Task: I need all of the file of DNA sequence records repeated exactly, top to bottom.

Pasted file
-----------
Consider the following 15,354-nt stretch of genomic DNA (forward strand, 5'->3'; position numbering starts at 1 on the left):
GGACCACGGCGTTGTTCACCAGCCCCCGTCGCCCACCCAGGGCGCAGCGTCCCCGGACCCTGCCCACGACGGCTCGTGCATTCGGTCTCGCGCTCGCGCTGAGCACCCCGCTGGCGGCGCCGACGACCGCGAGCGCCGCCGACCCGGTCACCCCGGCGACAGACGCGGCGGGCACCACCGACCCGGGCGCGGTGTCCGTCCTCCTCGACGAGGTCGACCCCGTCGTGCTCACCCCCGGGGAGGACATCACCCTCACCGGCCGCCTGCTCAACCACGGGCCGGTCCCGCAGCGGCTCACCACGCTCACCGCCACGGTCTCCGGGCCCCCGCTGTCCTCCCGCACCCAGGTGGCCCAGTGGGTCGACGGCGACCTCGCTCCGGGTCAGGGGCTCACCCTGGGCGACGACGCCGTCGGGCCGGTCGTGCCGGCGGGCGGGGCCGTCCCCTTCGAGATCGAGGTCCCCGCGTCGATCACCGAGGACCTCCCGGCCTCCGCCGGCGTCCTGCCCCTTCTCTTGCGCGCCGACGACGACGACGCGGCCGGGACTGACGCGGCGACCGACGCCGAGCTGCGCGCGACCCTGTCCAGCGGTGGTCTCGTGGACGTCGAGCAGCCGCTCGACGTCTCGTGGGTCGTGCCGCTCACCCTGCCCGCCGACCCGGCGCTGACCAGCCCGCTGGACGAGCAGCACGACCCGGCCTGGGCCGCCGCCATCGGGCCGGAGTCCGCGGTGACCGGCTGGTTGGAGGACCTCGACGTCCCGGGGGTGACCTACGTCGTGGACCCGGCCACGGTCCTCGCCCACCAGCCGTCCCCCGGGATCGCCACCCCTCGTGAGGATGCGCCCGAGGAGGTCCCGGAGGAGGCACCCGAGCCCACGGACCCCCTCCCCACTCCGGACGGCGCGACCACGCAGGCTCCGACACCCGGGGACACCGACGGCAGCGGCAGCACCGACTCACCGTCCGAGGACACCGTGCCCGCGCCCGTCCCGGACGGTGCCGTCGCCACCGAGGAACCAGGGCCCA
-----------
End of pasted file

Consider the following 15,354-nt stretch of genomic DNA (forward strand, 5'->3'; position numbering starts at 1 on the left):
GGACCACGGCGTTGTTCACCAGCCCCCGTCGCCCACCCAGGGCGCAGCGTCCCCGGACCCTGCCCACGACGGCTCGTGCATTCGGTCTCGCGCTCGCGCTGAGCACCCCGCTGGCGGCGCCGACGACCGCGAGCGCCGCCGACCCGGTCACCCCGGCGACAGACGCGGCGGGCACCACCGACCCGGGCGCGGTGTCCGTCCTCCTCGACGAGGTCGACCCCGTCGTGCTCACCCCCGGGGAGGACATCACCCTCACCGGCCGCCTGCTCAACCACGGGCCGGTCCCGCAGCGGCTCACCACGCTCACCGCCACGGTCTCCGGGCCCCCGCTGTCCTCCCGCACCCAGGTGGCCCAGTGGGTCGACGGCGACCTCGCTCCGGGTCAGGGGCTCACCCTGGGCGACGACGCCGTCGGGCCGGTCGTGCCGGCGGGCGGGGCCGTCCCCTTCGAGATCGAGGTCCCCGCGTCGATCACCGAGGACCTCCCGGCCTCCGCCGGCGTCCTGCCCCTTCTCTTGCGCGCCGACGACGACGACGCGGCCGGGACTGACGCGGCGACCGACGCCGAGCTGCGCGCGACCCTGTCCAGCGGTGGTCTCGTGGACGTCGAGCAGCCGCTCGACGTCTCGTGGGTCGTGCCGCTCACCCTGCCCGCCGACCCGGCGCTGACCAGCCCGCTGGACGAGCAGCACGACCCGGCCTGGGCCGCCGCCATCGGGCCGGAGTCCGCGGTGACCGGCTGGTTGGAGGACCTCGACGTCCCGGGGGTGACCTACGTCGTGGACCCGGCCACGGTCCTCGCCCACCAGCCGTCCCCCGGGATCGCCACCCCTCGTGAGGATGCGCCCGAGGAGGTCCCGGAGGAGGCACCCGAGCCCACGGACCCCCTCCCCACTCCGGACGGCGCGACCACGCAGGCTCCGACACCCGGGGACACCGACGGCAGCGGCAGCACCGACTCACCGTCCGAGGACACCGTGCCCGCGCCCGTCCCGGACGGTGCCGTCGCCACCGAGGAACCAGGGCCCA